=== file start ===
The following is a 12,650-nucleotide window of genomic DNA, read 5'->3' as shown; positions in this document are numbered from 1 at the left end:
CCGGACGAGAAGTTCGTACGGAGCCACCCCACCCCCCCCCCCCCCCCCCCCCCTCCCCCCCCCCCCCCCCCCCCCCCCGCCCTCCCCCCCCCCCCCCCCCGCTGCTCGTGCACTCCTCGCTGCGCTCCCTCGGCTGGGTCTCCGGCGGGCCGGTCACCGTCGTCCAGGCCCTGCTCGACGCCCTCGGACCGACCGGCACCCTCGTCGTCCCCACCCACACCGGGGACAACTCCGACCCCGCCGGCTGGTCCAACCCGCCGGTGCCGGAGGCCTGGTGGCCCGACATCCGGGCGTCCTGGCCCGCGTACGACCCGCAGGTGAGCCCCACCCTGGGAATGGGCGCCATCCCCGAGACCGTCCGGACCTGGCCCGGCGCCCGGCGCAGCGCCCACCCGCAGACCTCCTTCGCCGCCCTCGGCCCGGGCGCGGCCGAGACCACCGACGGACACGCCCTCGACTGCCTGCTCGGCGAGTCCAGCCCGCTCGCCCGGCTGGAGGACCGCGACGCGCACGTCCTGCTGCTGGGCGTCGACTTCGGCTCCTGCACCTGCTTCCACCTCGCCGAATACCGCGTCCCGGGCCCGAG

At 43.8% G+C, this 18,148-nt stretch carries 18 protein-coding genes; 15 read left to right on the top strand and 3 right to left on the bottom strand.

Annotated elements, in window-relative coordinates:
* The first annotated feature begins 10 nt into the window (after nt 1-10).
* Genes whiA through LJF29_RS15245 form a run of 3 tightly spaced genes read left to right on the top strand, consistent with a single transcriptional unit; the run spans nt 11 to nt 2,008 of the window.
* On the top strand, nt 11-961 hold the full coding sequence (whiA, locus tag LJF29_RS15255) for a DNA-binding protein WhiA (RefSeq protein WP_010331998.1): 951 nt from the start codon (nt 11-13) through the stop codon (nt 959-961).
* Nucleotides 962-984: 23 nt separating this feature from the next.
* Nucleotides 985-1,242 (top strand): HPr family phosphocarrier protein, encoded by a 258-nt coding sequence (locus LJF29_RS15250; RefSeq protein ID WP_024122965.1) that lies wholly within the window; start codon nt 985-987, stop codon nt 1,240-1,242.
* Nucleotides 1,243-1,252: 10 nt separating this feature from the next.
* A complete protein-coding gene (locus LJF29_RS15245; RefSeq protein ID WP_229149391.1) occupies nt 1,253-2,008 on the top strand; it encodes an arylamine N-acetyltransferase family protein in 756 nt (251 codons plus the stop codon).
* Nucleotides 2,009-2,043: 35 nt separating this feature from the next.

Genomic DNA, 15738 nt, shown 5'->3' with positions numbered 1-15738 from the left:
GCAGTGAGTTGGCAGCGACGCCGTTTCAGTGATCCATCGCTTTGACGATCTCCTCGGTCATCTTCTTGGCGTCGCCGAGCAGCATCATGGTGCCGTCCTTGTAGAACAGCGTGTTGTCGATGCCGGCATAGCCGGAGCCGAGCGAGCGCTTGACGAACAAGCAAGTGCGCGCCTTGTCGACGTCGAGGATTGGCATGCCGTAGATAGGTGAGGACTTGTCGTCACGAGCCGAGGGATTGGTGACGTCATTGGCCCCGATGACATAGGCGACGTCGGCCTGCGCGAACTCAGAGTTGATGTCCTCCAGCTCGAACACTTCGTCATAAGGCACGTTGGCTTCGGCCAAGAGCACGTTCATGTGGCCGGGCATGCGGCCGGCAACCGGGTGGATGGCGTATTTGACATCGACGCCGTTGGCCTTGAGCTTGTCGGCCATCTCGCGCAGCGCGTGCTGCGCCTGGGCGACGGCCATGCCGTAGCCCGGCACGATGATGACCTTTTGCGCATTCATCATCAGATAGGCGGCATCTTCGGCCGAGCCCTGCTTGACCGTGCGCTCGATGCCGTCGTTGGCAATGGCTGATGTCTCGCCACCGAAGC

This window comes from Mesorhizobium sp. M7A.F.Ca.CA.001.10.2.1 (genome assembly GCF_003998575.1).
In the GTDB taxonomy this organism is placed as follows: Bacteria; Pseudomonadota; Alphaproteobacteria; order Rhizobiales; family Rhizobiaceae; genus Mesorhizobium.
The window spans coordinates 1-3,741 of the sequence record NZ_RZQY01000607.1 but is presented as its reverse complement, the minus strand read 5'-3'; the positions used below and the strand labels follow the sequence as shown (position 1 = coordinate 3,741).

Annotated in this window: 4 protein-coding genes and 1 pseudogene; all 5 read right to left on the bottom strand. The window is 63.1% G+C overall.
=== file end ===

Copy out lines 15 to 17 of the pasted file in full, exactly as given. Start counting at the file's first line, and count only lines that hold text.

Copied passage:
This window comes from Mesorhizobium sp. M7A.F.Ca.CA.001.10.2.1 (genome assembly GCF_003998575.1).
In the GTDB taxonomy this organism is placed as follows: Bacteria; Pseudomonadota; Alphaproteobacteria; order Rhizobiales; family Rhizobiaceae; genus Mesorhizobium.
The window spans coordinates 1-3,741 of the sequence record NZ_RZQY01000607.1 but is presented as its reverse complement, the minus strand read 5'-3'; the positions used below and the strand labels follow the sequence as shown (position 1 = coordinate 3,741).